Oklahoma County residents, it’s time to mark June 28 on your calendar.
Last week, the three-member Board of County Commissioners set an election date for a proposed $260 million general obligation bond to fund the construction of a new county jail.
Tax rates would remain steady if voters approve the measure and decrease slightly if it’s defeated.
The decision comes as deaths continue to accumulate inside the troubled facility. Just 102 days into 2022, six people detained inside the Oklahoma County Jail have died. In comparison, eight people died inside the jail in 2020.
County officials say the jail’s design flaws and persistent maintenance issues make renovation an unrealistic proposition. They argue a new jail, complete with designated mental health and medical units, would help reduce deaths and bring the county in compliance with state and federal standards.
Advocates are critical of the county plan’s to build a 1,800-bed facility, saying that officials could build a smaller jail and use the savings to expand mental health and drug treatment services. The current jail had an average daily population of 1,675 in March.
The new jail would cost approximately $300 million, short of the $260 million the bond proposes. In previous meetings, county officials floated around the idea of American Rescue Plan funds to pay for part of a new jail. The federal government has since stipulated that COVID-19 relief funds cannot be used to build detention facilities.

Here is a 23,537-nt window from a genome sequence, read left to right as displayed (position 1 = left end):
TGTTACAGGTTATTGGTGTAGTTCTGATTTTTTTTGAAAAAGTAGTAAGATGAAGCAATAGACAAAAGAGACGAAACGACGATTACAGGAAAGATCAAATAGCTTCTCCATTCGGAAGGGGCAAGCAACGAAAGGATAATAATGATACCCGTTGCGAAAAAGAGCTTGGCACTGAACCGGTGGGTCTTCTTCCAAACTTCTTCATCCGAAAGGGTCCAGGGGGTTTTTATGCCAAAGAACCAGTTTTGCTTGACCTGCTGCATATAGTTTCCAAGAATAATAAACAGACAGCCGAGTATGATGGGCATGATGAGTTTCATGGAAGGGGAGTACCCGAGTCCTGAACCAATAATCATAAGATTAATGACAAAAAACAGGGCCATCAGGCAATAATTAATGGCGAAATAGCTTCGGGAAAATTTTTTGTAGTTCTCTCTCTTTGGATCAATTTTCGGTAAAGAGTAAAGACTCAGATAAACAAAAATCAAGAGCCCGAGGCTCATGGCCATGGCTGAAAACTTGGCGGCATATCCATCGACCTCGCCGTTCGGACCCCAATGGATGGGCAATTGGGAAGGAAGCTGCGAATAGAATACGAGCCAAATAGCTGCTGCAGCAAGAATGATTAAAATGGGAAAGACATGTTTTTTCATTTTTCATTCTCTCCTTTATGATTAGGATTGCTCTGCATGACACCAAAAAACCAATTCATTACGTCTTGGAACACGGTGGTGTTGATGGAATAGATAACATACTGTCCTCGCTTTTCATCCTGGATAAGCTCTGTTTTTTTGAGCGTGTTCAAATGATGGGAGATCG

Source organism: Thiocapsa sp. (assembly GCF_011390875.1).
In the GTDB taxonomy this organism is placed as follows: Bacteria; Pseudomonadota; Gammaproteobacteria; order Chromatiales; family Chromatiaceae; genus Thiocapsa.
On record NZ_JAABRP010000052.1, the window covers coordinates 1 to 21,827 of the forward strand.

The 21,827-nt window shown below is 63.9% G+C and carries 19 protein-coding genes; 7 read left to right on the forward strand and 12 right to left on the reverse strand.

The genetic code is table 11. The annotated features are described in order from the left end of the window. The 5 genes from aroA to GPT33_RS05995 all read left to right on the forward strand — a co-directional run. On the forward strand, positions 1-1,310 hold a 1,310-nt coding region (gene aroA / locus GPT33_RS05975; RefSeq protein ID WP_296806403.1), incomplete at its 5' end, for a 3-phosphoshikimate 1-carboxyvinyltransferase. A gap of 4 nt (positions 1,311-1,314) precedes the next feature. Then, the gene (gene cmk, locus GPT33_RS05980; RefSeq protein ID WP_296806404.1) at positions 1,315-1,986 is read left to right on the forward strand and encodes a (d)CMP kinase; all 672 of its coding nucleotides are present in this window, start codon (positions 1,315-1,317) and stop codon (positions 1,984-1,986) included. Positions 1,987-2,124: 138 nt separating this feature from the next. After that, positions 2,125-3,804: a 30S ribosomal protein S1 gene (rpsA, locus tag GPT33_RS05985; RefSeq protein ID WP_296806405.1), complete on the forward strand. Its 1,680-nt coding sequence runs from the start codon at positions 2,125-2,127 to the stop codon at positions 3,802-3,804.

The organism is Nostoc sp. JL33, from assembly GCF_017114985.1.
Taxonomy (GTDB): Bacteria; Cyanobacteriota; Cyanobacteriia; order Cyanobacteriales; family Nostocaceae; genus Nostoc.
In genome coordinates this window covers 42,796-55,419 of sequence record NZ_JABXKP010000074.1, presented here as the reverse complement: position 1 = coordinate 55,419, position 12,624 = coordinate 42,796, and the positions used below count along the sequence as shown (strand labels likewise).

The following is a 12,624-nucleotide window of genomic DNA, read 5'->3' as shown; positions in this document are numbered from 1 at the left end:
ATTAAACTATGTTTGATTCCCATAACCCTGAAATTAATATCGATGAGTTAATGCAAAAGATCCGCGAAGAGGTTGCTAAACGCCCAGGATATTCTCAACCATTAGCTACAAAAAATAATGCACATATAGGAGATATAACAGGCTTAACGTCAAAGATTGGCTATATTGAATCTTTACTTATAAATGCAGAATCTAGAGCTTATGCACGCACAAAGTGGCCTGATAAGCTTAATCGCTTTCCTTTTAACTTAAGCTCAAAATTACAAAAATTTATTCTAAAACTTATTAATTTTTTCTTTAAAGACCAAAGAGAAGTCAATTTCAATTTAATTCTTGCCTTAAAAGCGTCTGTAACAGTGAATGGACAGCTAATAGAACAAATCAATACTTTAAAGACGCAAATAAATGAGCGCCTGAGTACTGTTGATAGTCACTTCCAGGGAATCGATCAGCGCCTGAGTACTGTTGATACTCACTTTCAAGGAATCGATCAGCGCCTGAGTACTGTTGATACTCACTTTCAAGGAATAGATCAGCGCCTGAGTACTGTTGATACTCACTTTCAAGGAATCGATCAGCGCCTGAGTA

Several questions regarding the new jail, including its location, opening date and rated occupancy, remain unanswered. FSB Architects, an Oklahoma City-based firm hired to evaluate construction and renovation options, has said it would take about two years from groundbreaking to complete construction.
One detail of note: June 28 is also the primary election date for local and statewide races, so expect turnout to be high.
What I’m Reading This Week
- The Return of the Firing Squad? Though its widely perceived as cruel and archaic, a scarcity of lethal injection supplies has prompted South Carolina to revive the firing squad as its primary execution method. Oklahoma and Mississippi could be next. [The Marshall Project]
- Oklahoma Law Enforcement Could Be Consolidated Into a ‘Mega-Agency.’ Here’s What That Means: Lawmakers are considering a bill that would move Oklahoma’s four law enforcement agencies, including the Bureau of Investigation and Bureau of Narcotics, under one roof. Proponents say it would allow the agencies to communicate more effectively, while opponents argue the proposed structure of the agency’s oversight board could allow outside influences to sway investigations. [The Oklahoman]
- Investigation Into Oklahoma Prison Gang, Drug Trafficking Ends With 125 Convictions: Seventeen Oklahoma prisoners who coordinated drug deals from their cells are facing federal drug trafficking charges. [News 9]
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From the impact of COVID-19 behind bars to the effects of prison gerrymandering, my reporting focuses on how Oklahoma’s criminal justice system impacts people inside and outside of the system. It can take weeks or months for me to file public records requests, dig into documents and track down sources. As a nonprofit news organization, we rely on your financial support to do this time-consuming but important work. Help us make a difference.